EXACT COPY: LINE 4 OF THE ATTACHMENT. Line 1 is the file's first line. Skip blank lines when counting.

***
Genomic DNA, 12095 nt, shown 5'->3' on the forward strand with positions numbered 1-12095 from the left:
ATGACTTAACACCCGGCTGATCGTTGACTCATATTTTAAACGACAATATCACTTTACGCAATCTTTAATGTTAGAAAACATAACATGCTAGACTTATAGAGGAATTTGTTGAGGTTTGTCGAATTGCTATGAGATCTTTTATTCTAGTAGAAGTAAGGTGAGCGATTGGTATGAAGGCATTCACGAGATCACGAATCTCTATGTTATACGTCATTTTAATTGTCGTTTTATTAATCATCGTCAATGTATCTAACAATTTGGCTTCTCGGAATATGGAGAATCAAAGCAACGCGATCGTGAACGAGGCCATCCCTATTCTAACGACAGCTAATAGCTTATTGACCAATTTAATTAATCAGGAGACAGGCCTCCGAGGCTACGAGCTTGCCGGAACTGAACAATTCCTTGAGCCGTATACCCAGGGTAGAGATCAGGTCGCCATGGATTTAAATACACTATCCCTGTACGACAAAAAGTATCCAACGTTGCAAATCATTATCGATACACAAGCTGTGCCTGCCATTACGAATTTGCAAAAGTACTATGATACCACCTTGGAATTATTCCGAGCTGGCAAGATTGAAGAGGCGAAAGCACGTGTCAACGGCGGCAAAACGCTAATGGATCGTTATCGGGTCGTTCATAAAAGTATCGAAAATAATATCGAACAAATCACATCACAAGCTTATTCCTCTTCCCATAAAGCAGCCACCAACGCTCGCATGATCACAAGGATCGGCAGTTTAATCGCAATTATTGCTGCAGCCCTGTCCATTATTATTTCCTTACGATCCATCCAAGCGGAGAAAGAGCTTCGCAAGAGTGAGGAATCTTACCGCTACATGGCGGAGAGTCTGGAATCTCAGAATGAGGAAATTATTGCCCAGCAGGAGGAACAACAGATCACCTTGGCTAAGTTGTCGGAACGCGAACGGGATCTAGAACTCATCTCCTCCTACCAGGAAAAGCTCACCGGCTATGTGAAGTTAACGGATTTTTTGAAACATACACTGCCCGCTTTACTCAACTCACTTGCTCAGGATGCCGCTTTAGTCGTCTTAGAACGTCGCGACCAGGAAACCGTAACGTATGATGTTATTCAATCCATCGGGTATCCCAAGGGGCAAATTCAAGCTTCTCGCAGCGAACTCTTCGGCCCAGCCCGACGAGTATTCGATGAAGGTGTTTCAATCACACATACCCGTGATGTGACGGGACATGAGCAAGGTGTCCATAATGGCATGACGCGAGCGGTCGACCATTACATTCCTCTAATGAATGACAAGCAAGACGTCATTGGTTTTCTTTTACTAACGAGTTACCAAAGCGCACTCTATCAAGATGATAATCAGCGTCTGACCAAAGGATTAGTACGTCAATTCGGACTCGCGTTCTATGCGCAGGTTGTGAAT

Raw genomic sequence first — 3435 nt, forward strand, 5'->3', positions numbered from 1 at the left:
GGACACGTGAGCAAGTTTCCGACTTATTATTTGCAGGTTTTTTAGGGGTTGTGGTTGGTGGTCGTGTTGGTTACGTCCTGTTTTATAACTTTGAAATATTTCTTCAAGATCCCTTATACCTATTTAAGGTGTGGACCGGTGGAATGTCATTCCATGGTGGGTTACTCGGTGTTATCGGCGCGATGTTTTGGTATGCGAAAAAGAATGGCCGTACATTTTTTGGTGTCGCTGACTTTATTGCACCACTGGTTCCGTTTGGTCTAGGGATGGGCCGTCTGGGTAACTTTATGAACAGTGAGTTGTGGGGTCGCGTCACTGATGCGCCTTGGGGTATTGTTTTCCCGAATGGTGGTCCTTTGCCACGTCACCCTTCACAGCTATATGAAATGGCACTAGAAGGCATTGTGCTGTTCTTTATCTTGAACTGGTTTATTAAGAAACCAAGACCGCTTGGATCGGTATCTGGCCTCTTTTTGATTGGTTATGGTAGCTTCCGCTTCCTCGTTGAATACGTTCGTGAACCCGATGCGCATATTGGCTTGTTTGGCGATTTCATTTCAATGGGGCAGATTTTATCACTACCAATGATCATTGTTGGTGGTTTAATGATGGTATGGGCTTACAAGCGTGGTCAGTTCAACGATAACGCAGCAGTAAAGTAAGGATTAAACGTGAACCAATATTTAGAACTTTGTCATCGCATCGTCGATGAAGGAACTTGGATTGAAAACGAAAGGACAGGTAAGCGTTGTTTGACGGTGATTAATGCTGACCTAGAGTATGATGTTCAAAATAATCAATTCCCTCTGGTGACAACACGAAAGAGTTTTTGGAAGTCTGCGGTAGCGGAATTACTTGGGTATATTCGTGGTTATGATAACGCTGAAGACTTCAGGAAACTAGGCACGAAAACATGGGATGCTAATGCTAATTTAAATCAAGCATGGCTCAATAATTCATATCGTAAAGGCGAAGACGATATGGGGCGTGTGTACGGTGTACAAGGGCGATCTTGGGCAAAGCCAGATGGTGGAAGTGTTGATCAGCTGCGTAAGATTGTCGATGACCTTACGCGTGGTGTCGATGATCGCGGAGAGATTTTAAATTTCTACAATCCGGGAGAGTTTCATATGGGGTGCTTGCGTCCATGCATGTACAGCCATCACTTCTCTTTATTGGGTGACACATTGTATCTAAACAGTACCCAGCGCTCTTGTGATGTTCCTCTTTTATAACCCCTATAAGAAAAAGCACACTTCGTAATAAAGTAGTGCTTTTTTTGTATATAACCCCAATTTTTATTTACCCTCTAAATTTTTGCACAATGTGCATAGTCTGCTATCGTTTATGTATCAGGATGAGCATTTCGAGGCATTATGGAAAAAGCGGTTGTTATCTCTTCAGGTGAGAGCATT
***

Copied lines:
GGACACGTGAGCAAGTTTCCGACTTATTATTTGCAGGTTTTTTAGGGGTTGTGGTTGGTGGTCGTGTTGGTTACGTCCTGTTTTATAACTTTGAAATATTTCTTCAAGATCCCTTATACCTATTTAAGGTGTGGACCGGTGGAATGTCATTCCATGGTGGGTTACTCGGTGTTATCGGCGCGATGTTTTGGTATGCGAAAAAGAATGGCCGTACATTTTTTGGTGTCGCTGACTTTATTGCACCACTGGTTCCGTTTGGTCTAGGGATGGGCCGTCTGGGTAACTTTATGAACAGTGAGTTGTGGGGTCGCGTCACTGATGCGCCTTGGGGTATTGTTTTCCCGAATGGTGGTCCTTTGCCACGTCACCCTTCACAGCTATATGAAATGGCACTAGAAGGCATTGTGCTGTTCTTTATCTTGAACTGGTTTATTAAGAAACCAAGACCGCTTGGATCGGTATCTGGCCTCTTTTTGATTGGTTATGGTAGCTTCCGCTTCCTCGTTGAATACGTTCGTGAACCCGATGCGCATATTGGCTTGTTTGGCGATTTCATTTCAATGGGGCAGATTTTATCACTACCAATGATCATTGTTGGTGGTTTAATGATGGTATGGGCTTACAAGCGTGGTCAGTTCAACGATAACGCAGCAGTAAAGTAAGGATTAAACGTGAACCAATATTTAGAACTTTGTCATCGCATCGTCGATGAAGGAACTTGGATTGAAAACGAAAGGACAGGTAAGCGTTGTTTGACGGTGATTAATGCTGACCTAGAGTATGATGTTCAAAATAATCAATTCCCTCTGGTGACAACACGAAAGAGTTTTTGGAAGTCTGCGGTAGCGGAATTACTTGGGTATATTCGTGGTTATGATAACGCTGAAGACTTCAGGAAACTAGGCACGAAAACATGGGATGCTAATGCTAATTTAAATCAAGCATGGCTCAATAATTCATATCGTAAAGGCGAAGACGATATGGGGCGTGTGTACGGTGTACAAGGGCGATCTTGGGCAAAGCCAGATGGTGGAAGTGTTGATCAGCTGCGTAAGATTGTCGATGACCTTACGCGTGGTGTCGATGATCGCGGAGAGATTTTAAATTTCTACAATCCGGGAGAGTTTCATATGGGGTGCTTGCGTCCATGCATGTACAGCCATCACTTCTCTTTATTGGGTGACACATTGTATCTAAACAGTACCCAGCGCTCTTGTGATGTTCCTCTTTTATAACCCCTATAAGAAAAAGCACACTTCGTAATAAAGTAGTGCTTTTTTTGTATATAACCCCAATTTTTATTTACCCTCTAAATTTTTGCACAATGTGCATAGTCTGCTATCGTTTATGTATCAGGATGAGCATTTCGAGGCATTATGGAAAAAGCGGTTGTTATCTCTTCAGGTGAGAGCATT